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What Types of Pain Can Cannabidiol (CBD) Treat?

March 18, 2019
CBD pain
Photo by @fallforvee
Pain, when used as an umbrella term, is more vast than the Pacific Ocean. Using CBD to treat pain can be effective only under the pretense that the type of pain is well-understood and properly diagnosed.

Most of us have crossed paths with the loud, piercing, cuss-worthy persona of acute pain: an elbow dings the edge of the table or a pinky toe that has found the bed frame yet again at 3 a.m. Other types of pain produce less shock value but are no less odious in nature.

For the sake of this article, I’ll simply go into the types of pain that CBD has shown to treat effectively: neuropathic and inflammatory pain.

Types of Pain

CBD treats neuropathic pain like Cinderella’s foot fit the magic shoe—a blissful, but unexpected, union. Neuropathic pain is largely created and sustained due to the glutamenergic system, which is a major excitatory neuronal pathway. Glutamate is the neurotransmitter that is responsible for turning neurons on, which is great, sometimes.

Inflammatory pain is related to neuropathic pain, except it is not limited to neurons. Examples of inflammatory pain include all types of arthritis, a few autoimmune diseases such as Crohn’s and ulcerative colitis, and simple conditions like headaches, cramps, muscle aches, and pains.

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For humans, communication is key, not only interpersonally but also molecularly. Problems arise in paradise when cells become damaged due to injury or chronic illness. When the body senses this damage, it cranks inflammation to HIGH and begins pumping inflammatory agents on its cells.

The point is to promote death of the damaged cell, otherwise called apoptosis. Our bodies don’t enjoy malfunctioning cells and would prefer that they throw in the towel—this is important in ridding ourselves of possible cancer and maintaining optimal functioning. However, when this becomes a chronic condition, it is named inflammatory pain.

How CBD Works for Pain

CBD inhibits glutamate release and other inflammatory agents, which makes it ‘neuroprotective’ and excellent at dulling the prickling, tingling and burning sensations that neuropathic pain is characterized for. CBD can be used as a supplement to help manage neuropathic pain, alongside other natural supplements such as magnesium glycinate.

Pain due to inflammation is not as easily characterized as other types of pain, mostly because its origins of pain vary and so does the experience. On the bright side, CBD is good at calming inflammation, no matter what the root cause.

The anti-inflammatory mechanism of cannabidiol is unique to cannabis. It doesn’t work like other anti-inflammatory drugs by inhibiting COX-1 and COX-2 receptors, which means you don’t run the risk of developing gastrointestinal ulcers or heart attacks, hooray! Some studies have shown that cannabinoids (CBD and THC) are up to twenty times more potent anti-inflammatory agents when compared to NSAIDs (eg. ibuprofen).

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When taken regularly alongside other natural anti-inflammatory supplements (eg. curcumin, Omega-3), CBD can provide systemic relief of inflammation. Usually taken three times per day, dosing at each interval depends on your unique needs. Typically patients start with 0.5 mg per dose and increase until maximum relief.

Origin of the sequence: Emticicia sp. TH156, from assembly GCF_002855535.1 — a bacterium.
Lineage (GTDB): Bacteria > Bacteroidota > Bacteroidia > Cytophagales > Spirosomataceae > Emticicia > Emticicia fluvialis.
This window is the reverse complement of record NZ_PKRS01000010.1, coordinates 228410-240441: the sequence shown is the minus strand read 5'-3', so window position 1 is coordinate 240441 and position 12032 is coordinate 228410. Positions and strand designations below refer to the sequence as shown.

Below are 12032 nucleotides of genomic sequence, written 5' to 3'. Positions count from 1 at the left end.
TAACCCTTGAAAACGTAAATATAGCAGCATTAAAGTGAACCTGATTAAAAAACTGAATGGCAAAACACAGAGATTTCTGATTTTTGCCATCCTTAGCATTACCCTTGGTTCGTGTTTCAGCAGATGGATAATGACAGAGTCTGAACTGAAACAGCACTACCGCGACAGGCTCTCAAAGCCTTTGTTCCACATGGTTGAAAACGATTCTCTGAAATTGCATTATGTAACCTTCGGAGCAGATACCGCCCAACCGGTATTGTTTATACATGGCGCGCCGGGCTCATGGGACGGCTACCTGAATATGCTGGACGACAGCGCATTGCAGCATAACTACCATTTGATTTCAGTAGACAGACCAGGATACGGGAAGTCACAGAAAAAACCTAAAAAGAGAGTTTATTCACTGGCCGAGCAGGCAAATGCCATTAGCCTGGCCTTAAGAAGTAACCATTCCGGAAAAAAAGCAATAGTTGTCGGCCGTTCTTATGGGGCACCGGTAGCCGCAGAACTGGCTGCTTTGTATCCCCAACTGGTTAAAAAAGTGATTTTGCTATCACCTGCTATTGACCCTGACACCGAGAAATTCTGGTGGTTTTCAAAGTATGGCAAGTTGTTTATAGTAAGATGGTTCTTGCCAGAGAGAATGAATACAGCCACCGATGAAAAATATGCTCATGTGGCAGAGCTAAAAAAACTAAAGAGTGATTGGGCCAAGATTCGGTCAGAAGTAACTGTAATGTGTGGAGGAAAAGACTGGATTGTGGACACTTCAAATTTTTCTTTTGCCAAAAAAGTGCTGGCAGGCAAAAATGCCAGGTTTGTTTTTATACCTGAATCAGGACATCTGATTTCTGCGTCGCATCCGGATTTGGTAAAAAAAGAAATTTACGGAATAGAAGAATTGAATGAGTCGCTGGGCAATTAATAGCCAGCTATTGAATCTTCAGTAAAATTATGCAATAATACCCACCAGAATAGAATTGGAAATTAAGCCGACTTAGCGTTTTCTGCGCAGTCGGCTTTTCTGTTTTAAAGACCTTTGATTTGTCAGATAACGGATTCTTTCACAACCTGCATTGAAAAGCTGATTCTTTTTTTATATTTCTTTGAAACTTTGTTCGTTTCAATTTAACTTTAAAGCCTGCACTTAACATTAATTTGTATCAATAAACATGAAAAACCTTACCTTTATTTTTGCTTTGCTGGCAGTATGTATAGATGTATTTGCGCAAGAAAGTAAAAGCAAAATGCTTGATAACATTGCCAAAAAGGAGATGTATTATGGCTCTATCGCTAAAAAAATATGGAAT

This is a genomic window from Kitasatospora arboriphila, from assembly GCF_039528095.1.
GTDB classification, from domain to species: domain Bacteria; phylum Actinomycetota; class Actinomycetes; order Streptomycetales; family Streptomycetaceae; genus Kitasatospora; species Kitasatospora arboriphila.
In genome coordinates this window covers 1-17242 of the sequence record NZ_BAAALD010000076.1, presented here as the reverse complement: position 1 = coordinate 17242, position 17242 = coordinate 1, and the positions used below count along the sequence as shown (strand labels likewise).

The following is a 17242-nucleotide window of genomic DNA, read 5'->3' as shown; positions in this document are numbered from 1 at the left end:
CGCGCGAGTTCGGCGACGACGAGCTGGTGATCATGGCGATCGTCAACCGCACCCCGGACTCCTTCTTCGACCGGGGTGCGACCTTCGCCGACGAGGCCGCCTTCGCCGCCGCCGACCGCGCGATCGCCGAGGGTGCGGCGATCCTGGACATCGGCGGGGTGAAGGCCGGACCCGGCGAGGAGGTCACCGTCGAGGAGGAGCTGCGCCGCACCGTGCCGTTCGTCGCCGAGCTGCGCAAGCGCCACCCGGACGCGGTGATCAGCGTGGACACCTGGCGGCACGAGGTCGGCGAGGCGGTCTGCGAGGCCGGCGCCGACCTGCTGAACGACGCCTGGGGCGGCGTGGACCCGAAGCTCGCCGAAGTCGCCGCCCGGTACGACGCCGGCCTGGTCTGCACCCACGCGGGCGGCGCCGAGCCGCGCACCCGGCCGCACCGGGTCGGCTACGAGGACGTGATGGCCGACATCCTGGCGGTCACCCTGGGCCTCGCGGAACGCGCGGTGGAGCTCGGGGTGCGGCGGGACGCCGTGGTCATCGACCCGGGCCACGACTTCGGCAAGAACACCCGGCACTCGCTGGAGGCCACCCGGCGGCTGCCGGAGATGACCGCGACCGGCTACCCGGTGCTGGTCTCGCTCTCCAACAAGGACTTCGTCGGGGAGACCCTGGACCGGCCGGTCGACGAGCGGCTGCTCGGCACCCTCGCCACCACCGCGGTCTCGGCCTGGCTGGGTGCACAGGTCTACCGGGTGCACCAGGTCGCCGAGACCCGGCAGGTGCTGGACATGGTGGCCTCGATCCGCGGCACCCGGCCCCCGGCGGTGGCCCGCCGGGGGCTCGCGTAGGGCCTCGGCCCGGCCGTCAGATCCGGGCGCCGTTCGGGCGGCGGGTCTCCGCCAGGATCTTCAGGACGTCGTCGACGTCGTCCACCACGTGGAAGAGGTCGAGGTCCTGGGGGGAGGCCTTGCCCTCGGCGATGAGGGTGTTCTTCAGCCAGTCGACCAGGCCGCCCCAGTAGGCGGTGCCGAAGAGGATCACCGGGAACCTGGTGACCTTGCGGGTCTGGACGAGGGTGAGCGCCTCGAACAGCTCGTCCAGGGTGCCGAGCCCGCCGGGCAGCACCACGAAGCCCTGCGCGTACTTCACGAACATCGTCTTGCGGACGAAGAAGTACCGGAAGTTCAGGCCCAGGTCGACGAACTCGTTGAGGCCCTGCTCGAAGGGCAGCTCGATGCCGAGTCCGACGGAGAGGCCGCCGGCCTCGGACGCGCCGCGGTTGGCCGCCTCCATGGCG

Cannabidiol can be an effective, non-psychotropic alternative to THC when used correctly. However, we are still in the infancy stage of incorporating CBD into health and medicine, so it is important to consult your physician when contemplating the use of CBD to treat pain.

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It’s important to remember that CBD, like other nutraceuticals, can interact with medications.

The takeaway? CBD isn’t effective in treating all types of pain—for that reason, it’s important to understand your pain: does it worsen with the weather, cause swelling, or is it persistent and stabbing? If you feel that you experience inflammatory or neuropathic pain, talk to your doctor. CBD supplementation could be right for you.

Katarina Kostovic's Bio Image

Katarina Kostovic

A writer and educator living in Toronto, Katarina has been studying the relationship between cannabis & physiology since 2012. She has also written educational material for GrowWise Health, Tokyo Smoke & Van Der Pop.

View Katarina Kostovic's articles

  • I do appreciate that CBD is getting the exposure as such an effective anti-inflammatory when compared to something like ibuprofen.

    The potential to help so many more people than it does currently is only at the tip of the iceberg in terms of research and findings.

    Great post, Kat! Admire how you got the ‘science’ on point there whilst still making it an easy read 🙂

  • Lydia McFadden

    How to sensibly buy LEGAL CBD oil? Because I got a letter saying customs have confiscated my package two times already and I’m pissed.

    • Katarina

      Oh my! Yes, I would not recommend buying from the states at this point in time. Alway get it from the OCS when you can (although we seem to be quite short these days…)

      Technically, hemp derived CBD is legal (in both countries). HOWEVER, there are no regulations that monitor the type of chemicals used to extract CBD from hemp and the levels are oftentimes so low that the effect is in fact, placebo. So do two things: check the potency and make SURE they are sensibly extracting the CBD so that you aren’t poisoning yourself.

  • Nancy Troche-Estess

    Thank you, Katarina for your work & sharing with us. Excellent share.
    Nancy

  • Katarina

    Thanks guys!

  • Dante-the-cat

    I find cannabis works a treat when it comes to muscle pain, but is way out of it’s league when it comes to pain caused by infection.